Perhaps the most hotly debated book of the New Testament, Revelation has had a far-reaching influence on Western theology, politics, literature, and popular imagination. Kovacs and Rowland consider its meaning and impact from the English Civil War to the time of George Frederick Handel.
This ground-breaking commentary on The Revelation to John (the Apocalypse) reveals its far-reaching influence on society and culture, and its impact on the church through the ages.
Explores the far-reaching influence of the Apocalypse on society and culture.
Shows the book's impact on the Christian church through the ages.
Looks at interpretations of the Apocalypse by theologians, ranging from Augustine to late twentieth century liberation theologians.
Considers the book's effects on writers, artists, musicians, political figures, visionaries, and others, including Dante, Hildegard of Bingen, Milton, Newton, the English Civil war radicals, Turner, Blake, Handel, and Franz Schmidt.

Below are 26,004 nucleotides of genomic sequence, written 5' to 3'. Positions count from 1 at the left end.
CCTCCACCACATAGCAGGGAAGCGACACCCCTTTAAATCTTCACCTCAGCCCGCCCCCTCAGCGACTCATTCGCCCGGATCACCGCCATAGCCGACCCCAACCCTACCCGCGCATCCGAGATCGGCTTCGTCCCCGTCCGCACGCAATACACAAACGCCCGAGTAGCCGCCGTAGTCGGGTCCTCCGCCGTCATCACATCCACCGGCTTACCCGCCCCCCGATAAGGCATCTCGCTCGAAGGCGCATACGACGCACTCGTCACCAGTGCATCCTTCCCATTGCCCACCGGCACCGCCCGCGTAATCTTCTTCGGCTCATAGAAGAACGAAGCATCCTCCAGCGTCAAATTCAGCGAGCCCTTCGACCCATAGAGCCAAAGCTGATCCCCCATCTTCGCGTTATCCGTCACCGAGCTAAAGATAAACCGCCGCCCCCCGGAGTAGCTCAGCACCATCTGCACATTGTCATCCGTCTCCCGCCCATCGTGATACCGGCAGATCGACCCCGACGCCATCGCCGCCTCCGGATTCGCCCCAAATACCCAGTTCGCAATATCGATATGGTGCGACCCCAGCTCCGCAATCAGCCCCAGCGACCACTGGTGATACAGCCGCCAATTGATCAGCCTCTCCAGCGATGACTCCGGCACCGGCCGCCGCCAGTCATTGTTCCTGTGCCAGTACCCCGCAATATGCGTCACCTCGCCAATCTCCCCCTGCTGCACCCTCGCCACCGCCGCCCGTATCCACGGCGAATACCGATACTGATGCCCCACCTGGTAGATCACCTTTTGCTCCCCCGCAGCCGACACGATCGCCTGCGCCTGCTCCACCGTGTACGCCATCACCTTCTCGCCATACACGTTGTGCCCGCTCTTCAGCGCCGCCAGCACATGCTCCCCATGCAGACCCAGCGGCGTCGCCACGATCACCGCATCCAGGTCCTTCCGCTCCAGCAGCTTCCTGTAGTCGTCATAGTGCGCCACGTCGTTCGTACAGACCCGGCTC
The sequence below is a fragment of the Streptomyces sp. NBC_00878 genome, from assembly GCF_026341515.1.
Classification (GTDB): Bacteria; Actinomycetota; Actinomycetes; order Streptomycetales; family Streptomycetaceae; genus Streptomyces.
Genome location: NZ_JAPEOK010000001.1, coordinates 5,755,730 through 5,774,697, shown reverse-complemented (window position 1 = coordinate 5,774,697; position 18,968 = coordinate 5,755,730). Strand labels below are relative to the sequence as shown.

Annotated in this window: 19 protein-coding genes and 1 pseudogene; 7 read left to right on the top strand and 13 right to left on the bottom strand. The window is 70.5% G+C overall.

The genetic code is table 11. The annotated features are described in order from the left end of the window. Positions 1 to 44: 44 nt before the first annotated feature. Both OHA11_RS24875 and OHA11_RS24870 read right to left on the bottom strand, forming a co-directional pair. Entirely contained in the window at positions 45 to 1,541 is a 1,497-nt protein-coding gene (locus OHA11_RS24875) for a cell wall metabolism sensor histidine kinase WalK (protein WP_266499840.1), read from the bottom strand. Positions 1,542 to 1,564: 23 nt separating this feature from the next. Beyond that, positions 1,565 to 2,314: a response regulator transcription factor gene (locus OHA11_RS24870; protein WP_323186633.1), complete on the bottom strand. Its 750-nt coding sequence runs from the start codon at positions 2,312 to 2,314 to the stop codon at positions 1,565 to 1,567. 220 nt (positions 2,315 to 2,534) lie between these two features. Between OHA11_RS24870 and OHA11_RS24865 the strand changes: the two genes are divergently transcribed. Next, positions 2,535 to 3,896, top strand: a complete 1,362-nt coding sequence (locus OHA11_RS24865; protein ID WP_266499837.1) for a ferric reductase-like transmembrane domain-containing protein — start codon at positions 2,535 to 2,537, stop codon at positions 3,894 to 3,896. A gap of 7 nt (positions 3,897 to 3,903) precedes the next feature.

Provides access to material not readily available elsewhere.
Will appeal to students and scholars across a wide range of disciplines, as well as to general readers.
More information about this series is available from the Blackwell Bible Commentaries website at http: //www.bbibcomm.net/
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